In a darkened, hushed auditorium, somewhere in the world, there is an expert walking out on stage. She’s presenting on a topic she knows well, to an audience keen to learn what she has to share. Yet, the first thing she does when she reached the lectern is to adjust her jacket, to tug and twitch everything back into place. Then she stands with her hands clasped in front of her, shuffles her feet and rocks back and forth. Her hunched shoulders make her voice muffled, and with every moment, she seems to shrink, getting smaller…
She looks awkward and uncomfortable, and the audience soon starts to mirror her feeling. No one wins from this presentation.
When your audience first watch you walk on stage, they are already forming an opinion of you, and your presentation. Throughout your speech, your audience will revise that opinion, deciding if you are smart, confident, trustworthy, or interesting. They form these opinions, not by listening, but by watching your every movement.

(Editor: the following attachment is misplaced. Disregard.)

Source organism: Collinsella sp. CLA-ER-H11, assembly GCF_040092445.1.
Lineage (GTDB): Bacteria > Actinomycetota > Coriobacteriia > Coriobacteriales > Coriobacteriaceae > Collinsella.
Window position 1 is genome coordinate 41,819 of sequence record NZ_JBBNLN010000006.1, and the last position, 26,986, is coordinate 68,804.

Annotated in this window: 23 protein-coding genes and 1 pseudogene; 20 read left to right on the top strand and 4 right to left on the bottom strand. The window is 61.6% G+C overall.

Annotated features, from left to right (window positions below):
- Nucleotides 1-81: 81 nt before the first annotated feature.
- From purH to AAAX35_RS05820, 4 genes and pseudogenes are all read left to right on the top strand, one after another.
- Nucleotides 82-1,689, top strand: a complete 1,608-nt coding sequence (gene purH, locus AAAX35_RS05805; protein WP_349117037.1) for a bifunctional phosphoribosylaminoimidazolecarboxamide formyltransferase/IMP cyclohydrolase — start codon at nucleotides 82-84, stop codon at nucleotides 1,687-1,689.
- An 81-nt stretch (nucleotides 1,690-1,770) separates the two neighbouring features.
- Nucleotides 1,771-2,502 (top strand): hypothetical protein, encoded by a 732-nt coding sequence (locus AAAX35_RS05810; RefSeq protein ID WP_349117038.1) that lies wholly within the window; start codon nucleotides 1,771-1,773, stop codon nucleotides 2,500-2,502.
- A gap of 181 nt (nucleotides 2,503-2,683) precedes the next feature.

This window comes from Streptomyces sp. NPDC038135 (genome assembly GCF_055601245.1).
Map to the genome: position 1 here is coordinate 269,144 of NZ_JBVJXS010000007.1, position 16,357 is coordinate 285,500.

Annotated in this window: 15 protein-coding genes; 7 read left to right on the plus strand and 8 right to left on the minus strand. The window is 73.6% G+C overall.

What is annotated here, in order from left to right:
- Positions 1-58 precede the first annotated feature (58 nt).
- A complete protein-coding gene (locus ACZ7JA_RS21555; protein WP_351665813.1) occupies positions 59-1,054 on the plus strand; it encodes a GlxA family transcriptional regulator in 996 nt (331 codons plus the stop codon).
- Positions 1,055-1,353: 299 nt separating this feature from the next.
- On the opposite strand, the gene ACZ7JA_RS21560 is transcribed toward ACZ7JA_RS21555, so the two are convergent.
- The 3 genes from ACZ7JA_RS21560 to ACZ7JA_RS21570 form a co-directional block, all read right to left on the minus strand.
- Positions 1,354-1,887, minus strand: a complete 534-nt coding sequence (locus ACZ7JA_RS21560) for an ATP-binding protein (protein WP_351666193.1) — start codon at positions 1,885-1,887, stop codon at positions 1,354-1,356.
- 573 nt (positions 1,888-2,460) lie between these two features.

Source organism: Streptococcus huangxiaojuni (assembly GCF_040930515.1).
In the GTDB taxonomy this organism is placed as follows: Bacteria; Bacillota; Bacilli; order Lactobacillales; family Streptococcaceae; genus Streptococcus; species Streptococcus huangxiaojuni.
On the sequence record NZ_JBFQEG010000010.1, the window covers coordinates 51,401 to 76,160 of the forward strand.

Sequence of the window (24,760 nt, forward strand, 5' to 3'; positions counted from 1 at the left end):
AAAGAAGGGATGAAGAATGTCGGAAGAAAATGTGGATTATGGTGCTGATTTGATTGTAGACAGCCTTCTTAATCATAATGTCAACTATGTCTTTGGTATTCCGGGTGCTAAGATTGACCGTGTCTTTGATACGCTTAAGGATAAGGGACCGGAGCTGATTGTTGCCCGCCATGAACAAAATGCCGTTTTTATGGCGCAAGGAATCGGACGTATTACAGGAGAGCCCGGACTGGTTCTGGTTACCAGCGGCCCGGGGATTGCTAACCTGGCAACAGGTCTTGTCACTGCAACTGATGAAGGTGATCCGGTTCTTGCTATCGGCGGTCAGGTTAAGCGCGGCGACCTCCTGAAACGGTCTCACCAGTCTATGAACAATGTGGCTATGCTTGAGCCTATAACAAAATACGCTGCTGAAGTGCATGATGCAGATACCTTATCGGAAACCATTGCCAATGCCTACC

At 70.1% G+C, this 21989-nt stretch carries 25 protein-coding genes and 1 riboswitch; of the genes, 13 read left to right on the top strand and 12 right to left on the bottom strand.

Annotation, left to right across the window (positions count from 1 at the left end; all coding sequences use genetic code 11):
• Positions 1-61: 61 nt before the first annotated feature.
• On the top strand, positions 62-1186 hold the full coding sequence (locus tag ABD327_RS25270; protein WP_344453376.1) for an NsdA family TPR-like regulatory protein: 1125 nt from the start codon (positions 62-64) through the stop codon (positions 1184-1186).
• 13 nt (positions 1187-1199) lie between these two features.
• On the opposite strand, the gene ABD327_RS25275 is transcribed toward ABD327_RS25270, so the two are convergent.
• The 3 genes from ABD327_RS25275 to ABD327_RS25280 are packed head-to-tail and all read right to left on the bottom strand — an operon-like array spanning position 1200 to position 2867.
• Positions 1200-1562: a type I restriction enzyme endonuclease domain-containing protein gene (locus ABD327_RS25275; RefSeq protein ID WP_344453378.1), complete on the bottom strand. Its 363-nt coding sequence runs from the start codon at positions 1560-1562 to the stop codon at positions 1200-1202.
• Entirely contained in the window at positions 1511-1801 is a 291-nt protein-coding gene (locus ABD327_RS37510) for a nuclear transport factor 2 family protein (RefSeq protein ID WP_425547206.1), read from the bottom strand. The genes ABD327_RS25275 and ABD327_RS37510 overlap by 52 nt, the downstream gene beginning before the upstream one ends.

If you have practised your speech, and you know your topic area well, you can still make your audience think you are unprepared, or ignorant, simply by the way you move. There are certain gestures and body movements that make you appear awkward, uncomfortable and nervous. If you can consciously control these movements, even if you are nervous, then the audience, and you, will really pick up in energy and the information can start to flow.
Here are three movements that make you appear awkward and uncomforable:
- Adjusting your clothing on stage. Have a moment in the restroom to check your appearance in the mirror, then leave yourself alone. Your tie, your jacket, and your blouse all look great, and the audience doesn’t want to watch you getting dressed.